Now for some more notes and quotes …
** That was a big comeback win for Virginia Tech, and it obviously has huge implications in the Coastal Division. As has been mentioned many times, the winner of this game has won the division all seven years since the league went to a two-division format.
It was certainly not a thing of beauty, but head coach Frank Beamer thinks it had a galvanizing effect.
“I think our football team got closer together, and this is a close bunch,” Beamer said.
Virginia Tech made a couple of comebacks, taking a four-point lead after trailing 10-7 midway through the fourth quarter and rallying in the final 44 seconds to force overtime after the Yellow Jackets scored a touchdown to go ahead 17-14.
“There was no point after that touchdown that I thought we wouldn’t come back and win that game,” cornerback Kyle Fuller said. “That just shows how together our team was.”
** Virginia Tech has not played many overtime games in its history. But, going back to last season’s Sugar Bowl loss to Michigan, this makes two straight. Here are all of the Hokies’ overtime games:
- 1998 — 27-20 win at Miami, Sept. 19
- 2002 — 50-42 loss at Syracuse, Oct. 9
- 2003 — 24-23 win at Temple, Nov. 15
- 2012 — 23-20 loss vs. Michigan, Jan. 3, Sugar Bowl
- 2012 — 20-17 win vs. Georgia Tech, Sept. 3
** Kicker Cody Journell made a clutch 41-yard kick as time expired in regulation, making up for a missed 38-yarder earlier. Then he added the first game-winner of his career in overtime from 17 yards out.
His biggest kick prior to that was a long, game-tying field goal against Blacksburg High when he was at Giles, but that only forced overtime (where his team would win). It was the Hokies’ first game-winning field goal on the final play of the game since 1999, when Shayne Graham hit a 44-yarder to win at West Virginia.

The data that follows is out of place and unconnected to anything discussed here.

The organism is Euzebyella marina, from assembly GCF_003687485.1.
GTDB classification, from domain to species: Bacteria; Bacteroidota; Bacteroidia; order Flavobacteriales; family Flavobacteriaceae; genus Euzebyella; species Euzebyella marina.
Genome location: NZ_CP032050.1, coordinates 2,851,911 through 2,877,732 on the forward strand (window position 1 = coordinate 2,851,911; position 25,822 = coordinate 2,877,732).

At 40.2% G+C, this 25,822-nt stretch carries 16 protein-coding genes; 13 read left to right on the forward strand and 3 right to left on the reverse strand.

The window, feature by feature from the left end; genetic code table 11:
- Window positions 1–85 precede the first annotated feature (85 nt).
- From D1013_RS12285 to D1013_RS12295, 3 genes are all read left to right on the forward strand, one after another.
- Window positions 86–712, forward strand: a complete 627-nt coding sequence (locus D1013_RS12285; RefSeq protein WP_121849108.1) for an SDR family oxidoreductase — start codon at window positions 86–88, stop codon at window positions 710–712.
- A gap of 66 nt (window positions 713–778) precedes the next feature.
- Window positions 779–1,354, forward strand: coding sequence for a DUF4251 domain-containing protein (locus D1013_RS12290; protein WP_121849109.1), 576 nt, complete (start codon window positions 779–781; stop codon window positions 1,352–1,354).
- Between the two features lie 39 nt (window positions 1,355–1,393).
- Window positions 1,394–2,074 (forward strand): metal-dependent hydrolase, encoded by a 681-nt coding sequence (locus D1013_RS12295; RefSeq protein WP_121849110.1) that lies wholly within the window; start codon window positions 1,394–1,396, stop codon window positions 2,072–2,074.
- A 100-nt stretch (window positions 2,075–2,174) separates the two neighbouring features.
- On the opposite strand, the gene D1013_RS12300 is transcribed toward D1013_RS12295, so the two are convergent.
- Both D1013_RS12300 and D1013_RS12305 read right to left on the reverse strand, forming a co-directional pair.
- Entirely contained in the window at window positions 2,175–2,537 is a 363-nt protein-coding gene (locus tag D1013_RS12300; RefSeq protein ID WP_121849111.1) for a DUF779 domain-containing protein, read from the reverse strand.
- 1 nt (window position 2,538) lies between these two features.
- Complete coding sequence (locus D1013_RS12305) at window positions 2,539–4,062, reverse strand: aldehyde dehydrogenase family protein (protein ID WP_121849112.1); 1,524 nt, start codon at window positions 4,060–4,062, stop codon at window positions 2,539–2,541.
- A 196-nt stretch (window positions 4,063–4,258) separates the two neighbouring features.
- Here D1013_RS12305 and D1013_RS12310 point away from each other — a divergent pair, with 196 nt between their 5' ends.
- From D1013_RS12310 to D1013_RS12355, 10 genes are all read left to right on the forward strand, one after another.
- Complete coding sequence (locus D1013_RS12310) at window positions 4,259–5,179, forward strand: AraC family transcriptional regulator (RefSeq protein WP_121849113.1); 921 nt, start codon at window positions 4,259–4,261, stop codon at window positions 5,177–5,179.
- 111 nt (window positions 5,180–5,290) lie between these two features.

Journell wasn’t reinstated to the team until this summer, facing a suspension for his arrest on a breaking and entering charge from last December. He pleaded to misdemeanor trespassing in the spring and did community service before being let back on the squad.
Afterward, Journell didn’t comment on his ordeal last winter, saying he already addressed it in a statement he issued at the start of camp apologizing to his teammates and coaches. He had a shot at redemption — on the field at least — after missing a 38-yarder earlier.
“Any time you get a chance to tie a game up with six seconds left and you kick a field goal in overtime, it’s always special,” he said. “My teammates and all my coaches let me know, hey, I’m probably going to have another kick. ‘We need you out there. If it comes down to it, we need your head in the game.’ I let everything go and did what I needed to do.”
** Not a particularly sharp day for quarterback Logan Thomas, who finished 21-for-38 for 230 yards and two touchdowns. He was erratic with his throws, though, missing high or wide a lot of the time.
He was hard on himself afterward.
“The offensive line played great, the running backs played great, the tight ends played great,” he said. “I was the one holding us back.”
He made some on-target throws late, though, throwing for 140 of his 230 yards in the fourth quarter. The 42-yard touchdown pass to Demitri Knowles was on the money, and he made clutch passes to Corey Fuller on the game-tying drive in regulation that went for 22 and 23 yards.
“When Logan needed to be on target, he was on target,” head coach Frank Beamer said.
For Knowles and Fuller, it was the most they’ve contributed to a game in their careers. A Bahamas native who had a limited football background at Liberty Christian Academy in Lynchburg, Knowles is the fastest player on the team. It was his first career catch.
“Words can’t even describe it,” he said.
Fuller stepped in as a receiving option after D.J. Coles injured his knee in the first half. He had five catches for 82 yards, surpassing his career totals in one night. He also jumped on a fumble by Marcus Davis that was an overlooked play.